$\left(\frac{\mathrm d}{\mathrm {dx}}|\chi_1\rangle\right)^\dagger = \begin{pmatrix} xe^{-\frac{x^2}{2}} & -\frac{2x}{(x^2+1)^2}\end{pmatrix} = \begin{pmatrix} \frac{\mathrm d}{\mathrm {dx}}\left(e^{-\frac{x^2}{2}}\right) & \frac{\mathrm d}{\mathrm {dx}}\left(\frac{1}{x^2+1}\right) \end{pmatrix} = \frac{\mathrm d}{\mathrm{dx}} \begin{pmatrix} e^{-\frac{x^2}{2}} \\ \frac{1}{x^2+1} \end{pmatrix}^\dagger = \frac{\mathrm d}{\mathrm {dx}} \left(|\chi_1\rangle^\dagger\right)$

$\boxed{\left(\frac{\mathrm d}{\mathrm {dx}}|\chi_1\rangle\right)^\dagger = \frac{\mathrm d}{\mathrm {dx}} \left(|\chi_1\rangle^\dagger\right)}$

CONCLUSION 3 :- The Hermitian Conjugate ($\dagger$) did nothing to $\frac{\mathrm d}{\mathrm {dx}}$ simply because we are NOT computing any Integral over the spatial(and/or temporal) coordinates at all. $\frac{\mathrm d}{\mathrm {dx}}|\chi_1\rangle$ simply yields another "Vector" whose complex conjugate transpose is being calculated here. That's all. Nothing more.

Task 2:- To find the "Hermitian Conjugate Operator" of $\frac{\mathrm d}{\mathrm {dx}}$, where $x \in (-\infty,\infty)$

$\langle\chi_2|\frac{\mathrm d}{\mathrm {dx}}|\chi_1\rangle\ =\displaystyle \int_{-\infty}^\infty \begin{pmatrix} x^2e^{-\frac{x^2}{2}} & \frac{1}{x^2+4} \end{pmatrix} \begin{pmatrix} \frac{\mathrm d}{\mathrm {dx}}\left(e^{-\frac{x^2}{2}}\right) \\ \frac{\mathrm d}{\mathrm {dx}}\left(\frac{1}{x^2+1}\right) \end{pmatrix}\ dx$

$ = \displaystyle \int_{-\infty}^\infty x^2e^{-\frac{x^2}{2}}\frac{\mathrm d}{\mathrm {dx}}\left(e^{-\frac{x^2}{2}}\right)\ dx + \int_{-\infty}^\infty \frac{1}{x^2+4}\frac{\mathrm d}{\mathrm {dx}}\left(\frac{1}{x^2+1}\right)\ dx$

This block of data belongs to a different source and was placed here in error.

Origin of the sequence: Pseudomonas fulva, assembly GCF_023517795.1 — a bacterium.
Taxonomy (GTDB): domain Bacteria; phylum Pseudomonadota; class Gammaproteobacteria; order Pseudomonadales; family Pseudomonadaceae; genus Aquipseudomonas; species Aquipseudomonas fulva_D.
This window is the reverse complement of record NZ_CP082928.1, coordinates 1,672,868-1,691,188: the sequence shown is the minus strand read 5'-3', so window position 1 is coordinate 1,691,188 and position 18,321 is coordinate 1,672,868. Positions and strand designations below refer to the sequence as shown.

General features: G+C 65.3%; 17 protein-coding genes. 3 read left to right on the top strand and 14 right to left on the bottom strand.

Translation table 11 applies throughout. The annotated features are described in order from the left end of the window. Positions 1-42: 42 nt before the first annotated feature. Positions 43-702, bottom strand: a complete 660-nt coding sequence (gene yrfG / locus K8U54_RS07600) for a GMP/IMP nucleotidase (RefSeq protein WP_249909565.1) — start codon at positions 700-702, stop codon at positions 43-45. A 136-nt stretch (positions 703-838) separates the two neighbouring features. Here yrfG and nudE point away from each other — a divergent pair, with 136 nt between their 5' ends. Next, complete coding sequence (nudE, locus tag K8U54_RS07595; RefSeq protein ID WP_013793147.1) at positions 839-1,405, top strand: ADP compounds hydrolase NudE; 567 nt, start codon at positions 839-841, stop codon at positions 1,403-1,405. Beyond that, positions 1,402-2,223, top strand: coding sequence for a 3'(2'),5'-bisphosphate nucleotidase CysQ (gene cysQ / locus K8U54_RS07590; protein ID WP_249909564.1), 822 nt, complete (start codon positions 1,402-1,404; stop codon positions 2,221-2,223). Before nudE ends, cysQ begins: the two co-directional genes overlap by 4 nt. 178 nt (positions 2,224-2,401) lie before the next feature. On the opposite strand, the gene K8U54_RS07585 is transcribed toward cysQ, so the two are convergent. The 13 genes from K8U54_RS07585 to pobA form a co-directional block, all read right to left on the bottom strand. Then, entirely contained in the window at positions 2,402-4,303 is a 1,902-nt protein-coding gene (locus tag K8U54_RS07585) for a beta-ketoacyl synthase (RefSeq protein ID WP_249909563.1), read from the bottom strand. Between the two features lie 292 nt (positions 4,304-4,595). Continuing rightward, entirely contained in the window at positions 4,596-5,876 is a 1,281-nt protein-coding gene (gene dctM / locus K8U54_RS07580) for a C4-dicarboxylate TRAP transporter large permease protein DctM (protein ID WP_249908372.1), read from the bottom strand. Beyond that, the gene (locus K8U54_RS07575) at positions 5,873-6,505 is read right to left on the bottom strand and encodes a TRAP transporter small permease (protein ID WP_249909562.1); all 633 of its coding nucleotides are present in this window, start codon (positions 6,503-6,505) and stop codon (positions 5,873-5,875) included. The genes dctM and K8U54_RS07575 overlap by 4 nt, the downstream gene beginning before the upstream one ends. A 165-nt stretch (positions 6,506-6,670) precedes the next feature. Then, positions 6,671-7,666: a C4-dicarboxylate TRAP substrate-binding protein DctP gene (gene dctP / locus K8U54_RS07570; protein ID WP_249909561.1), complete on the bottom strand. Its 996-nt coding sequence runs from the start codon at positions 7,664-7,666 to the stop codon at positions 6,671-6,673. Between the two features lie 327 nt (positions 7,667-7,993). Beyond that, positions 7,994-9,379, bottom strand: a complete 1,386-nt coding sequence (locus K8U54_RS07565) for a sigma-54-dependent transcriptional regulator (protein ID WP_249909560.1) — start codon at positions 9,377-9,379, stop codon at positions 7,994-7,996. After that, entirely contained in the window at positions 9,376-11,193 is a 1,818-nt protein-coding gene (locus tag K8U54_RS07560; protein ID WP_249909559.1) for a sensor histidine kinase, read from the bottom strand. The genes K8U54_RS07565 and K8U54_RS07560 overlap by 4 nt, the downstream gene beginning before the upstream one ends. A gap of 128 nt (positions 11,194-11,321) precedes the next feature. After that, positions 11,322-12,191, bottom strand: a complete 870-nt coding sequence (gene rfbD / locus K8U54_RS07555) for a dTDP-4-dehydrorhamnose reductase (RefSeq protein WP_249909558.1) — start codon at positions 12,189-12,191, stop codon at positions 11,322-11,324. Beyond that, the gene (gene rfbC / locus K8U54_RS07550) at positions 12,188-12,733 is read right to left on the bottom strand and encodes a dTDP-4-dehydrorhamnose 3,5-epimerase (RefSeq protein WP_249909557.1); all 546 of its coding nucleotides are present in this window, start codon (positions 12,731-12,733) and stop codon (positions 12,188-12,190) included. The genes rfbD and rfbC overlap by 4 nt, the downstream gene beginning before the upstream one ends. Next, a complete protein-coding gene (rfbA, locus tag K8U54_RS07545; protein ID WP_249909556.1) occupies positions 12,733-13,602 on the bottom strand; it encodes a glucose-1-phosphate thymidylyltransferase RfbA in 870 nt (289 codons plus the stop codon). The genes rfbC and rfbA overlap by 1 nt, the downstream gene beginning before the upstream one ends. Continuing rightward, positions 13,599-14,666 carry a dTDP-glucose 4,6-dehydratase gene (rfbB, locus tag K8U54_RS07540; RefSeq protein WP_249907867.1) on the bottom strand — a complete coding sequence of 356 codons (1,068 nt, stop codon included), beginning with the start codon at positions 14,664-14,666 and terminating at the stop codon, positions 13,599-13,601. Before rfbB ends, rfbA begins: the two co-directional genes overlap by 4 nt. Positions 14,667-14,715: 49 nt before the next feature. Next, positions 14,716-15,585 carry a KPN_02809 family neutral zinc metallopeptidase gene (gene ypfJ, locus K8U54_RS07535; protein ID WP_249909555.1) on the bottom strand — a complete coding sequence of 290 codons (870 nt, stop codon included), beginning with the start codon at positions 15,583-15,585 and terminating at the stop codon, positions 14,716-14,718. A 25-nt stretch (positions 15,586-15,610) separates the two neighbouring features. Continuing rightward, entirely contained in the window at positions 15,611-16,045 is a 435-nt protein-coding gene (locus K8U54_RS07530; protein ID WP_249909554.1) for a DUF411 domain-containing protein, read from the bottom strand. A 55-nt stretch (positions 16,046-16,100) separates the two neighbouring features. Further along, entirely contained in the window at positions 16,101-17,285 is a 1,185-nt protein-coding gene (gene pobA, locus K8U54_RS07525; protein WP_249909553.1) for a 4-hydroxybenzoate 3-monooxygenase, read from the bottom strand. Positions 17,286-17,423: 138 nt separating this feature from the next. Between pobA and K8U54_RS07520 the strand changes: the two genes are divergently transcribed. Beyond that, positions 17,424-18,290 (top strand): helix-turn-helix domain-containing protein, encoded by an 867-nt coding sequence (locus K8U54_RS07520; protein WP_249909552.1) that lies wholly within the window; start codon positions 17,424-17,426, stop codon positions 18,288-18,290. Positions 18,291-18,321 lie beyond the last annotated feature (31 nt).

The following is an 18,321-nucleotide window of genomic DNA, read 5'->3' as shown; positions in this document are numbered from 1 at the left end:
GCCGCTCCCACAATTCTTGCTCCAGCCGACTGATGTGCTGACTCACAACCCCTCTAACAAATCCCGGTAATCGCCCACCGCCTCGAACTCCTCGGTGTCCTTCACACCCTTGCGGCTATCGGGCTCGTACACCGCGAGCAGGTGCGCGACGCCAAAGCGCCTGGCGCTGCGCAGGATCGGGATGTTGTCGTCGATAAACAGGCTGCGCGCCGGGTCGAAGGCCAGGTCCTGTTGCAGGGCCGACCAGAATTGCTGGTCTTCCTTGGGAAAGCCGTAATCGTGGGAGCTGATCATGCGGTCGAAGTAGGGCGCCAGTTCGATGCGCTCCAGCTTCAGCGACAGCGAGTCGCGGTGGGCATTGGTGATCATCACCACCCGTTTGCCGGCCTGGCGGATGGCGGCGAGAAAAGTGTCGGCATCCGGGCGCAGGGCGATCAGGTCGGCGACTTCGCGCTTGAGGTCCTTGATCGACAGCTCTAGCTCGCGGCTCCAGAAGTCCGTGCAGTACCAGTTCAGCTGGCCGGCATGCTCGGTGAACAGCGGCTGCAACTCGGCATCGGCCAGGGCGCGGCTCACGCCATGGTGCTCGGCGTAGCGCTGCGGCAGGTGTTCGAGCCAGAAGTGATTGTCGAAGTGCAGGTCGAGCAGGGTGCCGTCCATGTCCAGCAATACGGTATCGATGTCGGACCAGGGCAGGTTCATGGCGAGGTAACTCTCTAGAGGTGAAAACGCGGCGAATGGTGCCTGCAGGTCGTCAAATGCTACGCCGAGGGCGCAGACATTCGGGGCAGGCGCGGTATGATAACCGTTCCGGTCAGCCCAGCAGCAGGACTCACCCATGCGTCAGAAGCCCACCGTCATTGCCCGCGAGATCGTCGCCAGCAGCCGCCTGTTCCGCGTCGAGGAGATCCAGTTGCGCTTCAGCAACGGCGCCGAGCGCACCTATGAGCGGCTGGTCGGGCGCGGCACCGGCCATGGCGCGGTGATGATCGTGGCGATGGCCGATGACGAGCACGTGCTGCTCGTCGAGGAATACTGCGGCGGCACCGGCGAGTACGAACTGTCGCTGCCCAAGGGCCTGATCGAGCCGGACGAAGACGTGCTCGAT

Integrating By Parts would give:-

$\left[\left(x^2e^{-\frac{x^2}{2}}\right)\left(e^{-\frac{x^2}{2}}\right)\right]_{-\infty}^\infty - \displaystyle \int_{-\infty}^\infty \frac{\mathrm d}{\mathrm {dx}}\left(x^2e^{-\frac{x^2}{2}}\right)e^{-\frac{x^2}{2}}\ dx + \left[\left(\frac{1}{x^2+4}\right)\left(\frac{1}{x^2+1}\right)\right]_{-\infty}^{\infty} - \int_{-\infty}^\infty \frac{\mathrm d}{\mathrm {dx}}\left(\frac{1}{x^2+4}\right)\frac{1}{x^2+1}\ dx$

Surely, the boundary terms are 0. This yields

$\displaystyle \int_{-\infty}^\infty \begin{pmatrix} -\frac{\mathrm d}{\mathrm {dx}}\left(x^2e^{-\frac{x^2}{2}}\right) & -\frac{\mathrm d}{\mathrm {dx}}\left(\frac{1}{x^2+4}\right) \end{pmatrix} \begin{pmatrix} e^{-\frac{x^2}{2}} \\ \frac{1}{x^2+1} \end{pmatrix}\ dx\ = \int_{-\infty}^\infty \left[-\frac{\mathrm d}{\mathrm {dx}}\begin{pmatrix} x^2e^{-\frac{x^2}{2}} & \frac{1}{x^2+4} \end{pmatrix}\right] \begin{pmatrix} e^{-\frac{x^2}{2}} \\ \frac{1}{x^2+1} \end{pmatrix}\ dx$

Thus, $\langle\chi_2|\frac{\mathrm d}{\mathrm {dx}}|\chi_1\rangle\ = \langle -\frac{\mathrm d}{\mathrm {dx}}\chi_2|\chi_1\rangle$ , yielding

$\boxed{\left(\frac{\mathrm d}{\mathrm {dx}}\right)^\dagger = -\frac{\mathrm d}{\mathrm {dx}}}$

CONCLUSION 4 :- The Hermitian Conjugate ($\dagger$) does act on $\frac{\mathrm d}{\mathrm {dx}}$ this time, simply because we are ARE computing any Integral over the spatial(and/or temporal) coordinates.

FINAL CONCLUSION :- It was just the confusion of notation that led to the trouble. While finding the Hermitian Conjugate of an Operator, it has a completely different evaluation procedure than finding the Hermitian Conjugate of a Vector. Unfortunately, the same notation ($\dagger$) is used for both, which is where potentially lies the confusion.